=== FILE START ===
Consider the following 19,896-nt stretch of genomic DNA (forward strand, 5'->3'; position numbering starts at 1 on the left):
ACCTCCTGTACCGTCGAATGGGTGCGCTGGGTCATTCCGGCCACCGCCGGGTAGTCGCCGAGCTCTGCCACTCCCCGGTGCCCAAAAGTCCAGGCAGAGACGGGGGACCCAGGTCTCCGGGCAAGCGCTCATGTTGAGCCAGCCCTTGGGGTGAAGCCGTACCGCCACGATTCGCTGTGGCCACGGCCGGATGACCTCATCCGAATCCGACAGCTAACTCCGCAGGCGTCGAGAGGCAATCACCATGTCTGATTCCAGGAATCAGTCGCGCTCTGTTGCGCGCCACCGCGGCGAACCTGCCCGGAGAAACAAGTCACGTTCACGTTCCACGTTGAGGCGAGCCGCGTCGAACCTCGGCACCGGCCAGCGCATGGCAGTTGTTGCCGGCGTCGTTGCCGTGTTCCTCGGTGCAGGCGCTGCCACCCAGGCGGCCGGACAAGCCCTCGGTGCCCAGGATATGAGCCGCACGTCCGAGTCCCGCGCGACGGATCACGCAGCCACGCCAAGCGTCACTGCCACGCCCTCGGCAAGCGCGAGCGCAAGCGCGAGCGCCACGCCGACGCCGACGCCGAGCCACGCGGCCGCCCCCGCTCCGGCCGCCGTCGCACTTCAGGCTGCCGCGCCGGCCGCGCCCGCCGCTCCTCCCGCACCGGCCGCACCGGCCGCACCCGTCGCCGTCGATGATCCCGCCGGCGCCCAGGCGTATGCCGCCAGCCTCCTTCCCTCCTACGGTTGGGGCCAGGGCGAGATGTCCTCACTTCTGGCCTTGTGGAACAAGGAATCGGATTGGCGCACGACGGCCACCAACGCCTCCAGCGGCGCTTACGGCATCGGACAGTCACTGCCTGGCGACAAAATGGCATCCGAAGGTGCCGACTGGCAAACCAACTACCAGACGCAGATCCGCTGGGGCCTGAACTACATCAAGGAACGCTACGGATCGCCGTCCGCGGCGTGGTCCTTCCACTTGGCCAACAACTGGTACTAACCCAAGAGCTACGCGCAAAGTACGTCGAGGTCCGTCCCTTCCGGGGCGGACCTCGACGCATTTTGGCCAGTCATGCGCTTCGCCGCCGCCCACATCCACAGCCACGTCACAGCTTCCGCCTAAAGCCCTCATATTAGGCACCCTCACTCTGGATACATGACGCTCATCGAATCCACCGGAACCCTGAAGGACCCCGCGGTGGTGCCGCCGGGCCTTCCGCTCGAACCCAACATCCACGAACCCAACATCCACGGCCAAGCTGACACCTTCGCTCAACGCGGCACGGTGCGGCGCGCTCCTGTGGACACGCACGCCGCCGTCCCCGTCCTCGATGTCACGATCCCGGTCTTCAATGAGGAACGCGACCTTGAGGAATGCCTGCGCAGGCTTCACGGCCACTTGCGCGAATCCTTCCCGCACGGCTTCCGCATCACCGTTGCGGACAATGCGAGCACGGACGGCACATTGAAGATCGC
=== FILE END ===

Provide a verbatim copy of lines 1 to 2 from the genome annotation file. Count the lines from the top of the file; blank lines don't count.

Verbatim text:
Consider the following 19,896-nt stretch of genomic DNA (forward strand, 5'->3'; position numbering starts at 1 on the left):
ACCTCCTGTACCGTCGAATGGGTGCGCTGGGTCATTCCGGCCACCGCCGGGTAGTCGCCGAGCTCTGCCACTCCCCGGTGCCCAAAAGTCCAGGCAGAGACGGGGGACCCAGGTCTCCGGGCAAGCGCTCATGTTGAGCCAGCCCTTGGGGTGAAGCCGTACCGCCACGATTCGCTGTGGCCACGGCCGGATGACCTCATCCGAATCCGACAGCTAACTCCGCAGGCGTCGAGAGGCAATCACCATGTCTGATTCCAGGAATCAGTCGCGCTCTGTTGCGCGCCACCGCGGCGAACCTGCCCGGAGAAACAAGTCACGTTCACGTTCCACGTTGAGGCGAGCCGCGTCGAACCTCGGCACCGGCCAGCGCATGGCAGTTGTTGCCGGCGTCGTTGCCGTGTTCCTCGGTGCAGGCGCTGCCACCCAGGCGGCCGGACAAGCCCTCGGTGCCCAGGATATGAGCCGCACGTCCGAGTCCCGCGCGACGGATCACGCAGCCACGCCAAGCGTCACTGCCACGCCCTCGGCAAGCGCGAGCGCAAGCGCGAGCGCCACGCCGACGCCGACGCCGAGCCACGCGGCCGCCCCCGCTCCGGCCGCCGTCGCACTTCAGGCTGCCGCGCCGGCCGCGCCCGCCGCTCCTCCCGCACCGGCCGCACCGGCCGCACCCGTCGCCGTCGATGATCCCGCCGGCGCCCAGGCGTATGCCGCCAGCCTCCTTCCCTCCTACGGTTGGGGCCAGGGCGAGATGTCCTCACTTCTGGCCTTGTGGAACAAGGAATCGGATTGGCGCACGACGGCCACCAACGCCTCCAGCGGCGCTTACGGCATCGGACAGTCACTGCCTGGCGACAAAATGGCATCCGAAGGTGCCGACTGGCAAACCAACTACCAGACGCAGATCCGCTGGGGCCTGAACTACATCAAGGAACGCTACGGATCGCCGTCCGCGGCGTGGTCCTTCCACTTGGCCAACAACTGGTACTAACCCAAGAGCTACGCGCAAAGTACGTCGAGGTCCGTCCCTTCCGGGGCGGACCTCGACGCATTTTGGCCAGTCATGCGCTTCGCCGCCGCCCACATCCACAGCCACGTCACAGCTTCCGCCTAAAGCCCTCATATTAGGCACCCTCACTCTGGATACATGACGCTCATCGAATCCACCGGAACCCTGAAGGACCCCGCGGTGGTGCCGCCGGGCCTTCCGCTCGAACCCAACATCCACGAACCCAACATCCACGGCCAAGCTGACACCTTCGCTCAACGCGGCACGGTGCGGCGCGCTCCTGTGGACACGCACGCCGCCGTCCCCGTCCTCGATGTCACGATCCCGGTCTTCAATGAGGAACGCGACCTTGAGGAATGCCTGCGCAGGCTTCACGGCCACTTGCGCGAATCCTTCCCGCACGGCTTCCGCATCACCGTTGCGGACAATGCGAGCACGGACGGCACATTGAAGATCGC